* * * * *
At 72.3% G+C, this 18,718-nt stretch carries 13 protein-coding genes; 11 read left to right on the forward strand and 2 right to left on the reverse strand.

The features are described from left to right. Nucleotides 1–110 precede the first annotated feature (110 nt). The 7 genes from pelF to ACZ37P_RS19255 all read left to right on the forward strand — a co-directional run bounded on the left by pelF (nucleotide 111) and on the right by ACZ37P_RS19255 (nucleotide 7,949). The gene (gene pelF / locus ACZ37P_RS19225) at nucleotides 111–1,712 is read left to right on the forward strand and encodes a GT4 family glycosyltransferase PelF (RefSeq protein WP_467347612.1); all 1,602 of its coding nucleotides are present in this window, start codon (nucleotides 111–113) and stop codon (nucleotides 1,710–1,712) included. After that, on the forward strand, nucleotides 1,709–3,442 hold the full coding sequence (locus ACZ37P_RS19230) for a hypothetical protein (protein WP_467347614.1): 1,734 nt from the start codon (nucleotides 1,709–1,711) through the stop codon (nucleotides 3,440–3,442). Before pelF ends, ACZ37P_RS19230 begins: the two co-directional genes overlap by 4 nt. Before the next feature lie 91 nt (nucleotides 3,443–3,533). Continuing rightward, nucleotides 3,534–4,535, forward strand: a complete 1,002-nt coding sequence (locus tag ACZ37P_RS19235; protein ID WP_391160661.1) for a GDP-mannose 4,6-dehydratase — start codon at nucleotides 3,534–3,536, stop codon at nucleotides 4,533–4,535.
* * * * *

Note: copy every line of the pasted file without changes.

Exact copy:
At 72.3% G+C, this 18,718-nt stretch carries 13 protein-coding genes; 11 read left to right on the forward strand and 2 right to left on the reverse strand.

The features are described from left to right. Nucleotides 1–110 precede the first annotated feature (110 nt). The 7 genes from pelF to ACZ37P_RS19255 all read left to right on the forward strand — a co-directional run bounded on the left by pelF (nucleotide 111) and on the right by ACZ37P_RS19255 (nucleotide 7,949). The gene (gene pelF / locus ACZ37P_RS19225) at nucleotides 111–1,712 is read left to right on the forward strand and encodes a GT4 family glycosyltransferase PelF (RefSeq protein WP_467347612.1); all 1,602 of its coding nucleotides are present in this window, start codon (nucleotides 111–113) and stop codon (nucleotides 1,710–1,712) included. After that, on the forward strand, nucleotides 1,709–3,442 hold the full coding sequence (locus ACZ37P_RS19230) for a hypothetical protein (protein WP_467347614.1): 1,734 nt from the start codon (nucleotides 1,709–1,711) through the stop codon (nucleotides 3,440–3,442). Before pelF ends, ACZ37P_RS19230 begins: the two co-directional genes overlap by 4 nt. Before the next feature lie 91 nt (nucleotides 3,443–3,533). Continuing rightward, nucleotides 3,534–4,535, forward strand: a complete 1,002-nt coding sequence (locus tag ACZ37P_RS19235; protein ID WP_391160661.1) for a GDP-mannose 4,6-dehydratase — start codon at nucleotides 3,534–3,536, stop codon at nucleotides 4,533–4,535.